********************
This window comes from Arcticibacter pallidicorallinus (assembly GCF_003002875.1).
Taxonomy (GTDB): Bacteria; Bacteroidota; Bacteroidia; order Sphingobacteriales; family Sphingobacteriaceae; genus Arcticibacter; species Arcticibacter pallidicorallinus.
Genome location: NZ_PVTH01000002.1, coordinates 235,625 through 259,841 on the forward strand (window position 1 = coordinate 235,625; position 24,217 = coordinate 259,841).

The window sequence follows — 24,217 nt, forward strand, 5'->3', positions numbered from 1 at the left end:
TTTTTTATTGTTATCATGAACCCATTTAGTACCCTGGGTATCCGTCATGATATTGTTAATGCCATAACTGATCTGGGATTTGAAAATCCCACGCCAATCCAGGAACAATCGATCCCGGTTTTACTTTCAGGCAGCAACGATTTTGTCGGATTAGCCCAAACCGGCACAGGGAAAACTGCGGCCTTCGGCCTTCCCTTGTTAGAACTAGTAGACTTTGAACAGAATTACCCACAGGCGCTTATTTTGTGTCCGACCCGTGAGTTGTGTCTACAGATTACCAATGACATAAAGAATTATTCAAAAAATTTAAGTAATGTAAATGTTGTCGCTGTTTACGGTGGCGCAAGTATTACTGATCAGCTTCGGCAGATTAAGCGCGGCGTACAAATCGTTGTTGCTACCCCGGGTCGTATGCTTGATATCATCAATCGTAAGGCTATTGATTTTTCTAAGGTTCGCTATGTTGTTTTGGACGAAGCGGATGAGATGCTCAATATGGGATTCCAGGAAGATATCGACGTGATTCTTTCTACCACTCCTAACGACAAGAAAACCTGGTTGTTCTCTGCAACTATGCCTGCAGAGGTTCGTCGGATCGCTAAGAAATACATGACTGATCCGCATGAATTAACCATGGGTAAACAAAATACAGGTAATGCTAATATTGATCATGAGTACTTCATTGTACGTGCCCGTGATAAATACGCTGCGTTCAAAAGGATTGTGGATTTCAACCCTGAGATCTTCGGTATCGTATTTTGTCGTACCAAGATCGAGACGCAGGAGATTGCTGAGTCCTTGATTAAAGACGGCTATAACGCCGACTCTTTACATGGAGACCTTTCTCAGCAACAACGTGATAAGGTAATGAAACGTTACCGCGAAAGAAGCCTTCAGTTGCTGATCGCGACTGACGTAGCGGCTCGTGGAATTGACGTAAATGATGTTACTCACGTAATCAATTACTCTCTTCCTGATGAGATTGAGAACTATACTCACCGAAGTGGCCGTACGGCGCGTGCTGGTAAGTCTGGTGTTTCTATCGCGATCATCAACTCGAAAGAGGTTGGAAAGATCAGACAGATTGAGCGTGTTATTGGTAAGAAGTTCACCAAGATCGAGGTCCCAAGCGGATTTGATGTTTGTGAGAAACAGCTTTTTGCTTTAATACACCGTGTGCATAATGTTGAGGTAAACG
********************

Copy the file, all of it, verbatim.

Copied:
This window comes from Arcticibacter pallidicorallinus (assembly GCF_003002875.1).
Taxonomy (GTDB): Bacteria; Bacteroidota; Bacteroidia; order Sphingobacteriales; family Sphingobacteriaceae; genus Arcticibacter; species Arcticibacter pallidicorallinus.
Genome location: NZ_PVTH01000002.1, coordinates 235,625 through 259,841 on the forward strand (window position 1 = coordinate 235,625; position 24,217 = coordinate 259,841).

The window sequence follows — 24,217 nt, forward strand, 5'->3', positions numbered from 1 at the left end:
TTTTTTATTGTTATCATGAACCCATTTAGTACCCTGGGTATCCGTCATGATATTGTTAATGCCATAACTGATCTGGGATTTGAAAATCCCACGCCAATCCAGGAACAATCGATCCCGGTTTTACTTTCAGGCAGCAACGATTTTGTCGGATTAGCCCAAACCGGCACAGGGAAAACTGCGGCCTTCGGCCTTCCCTTGTTAGAACTAGTAGACTTTGAACAGAATTACCCACAGGCGCTTATTTTGTGTCCGACCCGTGAGTTGTGTCTACAGATTACCAATGACATAAAGAATTATTCAAAAAATTTAAGTAATGTAAATGTTGTCGCTGTTTACGGTGGCGCAAGTATTACTGATCAGCTTCGGCAGATTAAGCGCGGCGTACAAATCGTTGTTGCTACCCCGGGTCGTATGCTTGATATCATCAATCGTAAGGCTATTGATTTTTCTAAGGTTCGCTATGTTGTTTTGGACGAAGCGGATGAGATGCTCAATATGGGATTCCAGGAAGATATCGACGTGATTCTTTCTACCACTCCTAACGACAAGAAAACCTGGTTGTTCTCTGCAACTATGCCTGCAGAGGTTCGTCGGATCGCTAAGAAATACATGACTGATCCGCATGAATTAACCATGGGTAAACAAAATACAGGTAATGCTAATATTGATCATGAGTACTTCATTGTACGTGCCCGTGATAAATACGCTGCGTTCAAAAGGATTGTGGATTTCAACCCTGAGATCTTCGGTATCGTATTTTGTCGTACCAAGATCGAGACGCAGGAGATTGCTGAGTCCTTGATTAAAGACGGCTATAACGCCGACTCTTTACATGGAGACCTTTCTCAGCAACAACGTGATAAGGTAATGAAACGTTACCGCGAAAGAAGCCTTCAGTTGCTGATCGCGACTGACGTAGCGGCTCGTGGAATTGACGTAAATGATGTTACTCACGTAATCAATTACTCTCTTCCTGATGAGATTGAGAACTATACTCACCGAAGTGGCCGTACGGCGCGTGCTGGTAAGTCTGGTGTTTCTATCGCGATCATCAACTCGAAAGAGGTTGGAAAGATCAGACAGATTGAGCGTGTTATTGGTAAGAAGTTCACCAAGATCGAGGTCCCAAGCGGATTTGATGTTTGTGAGAAACAGCTTTTTGCTTTAATACACCGTGTGCATAATGTTGAGGTAAACG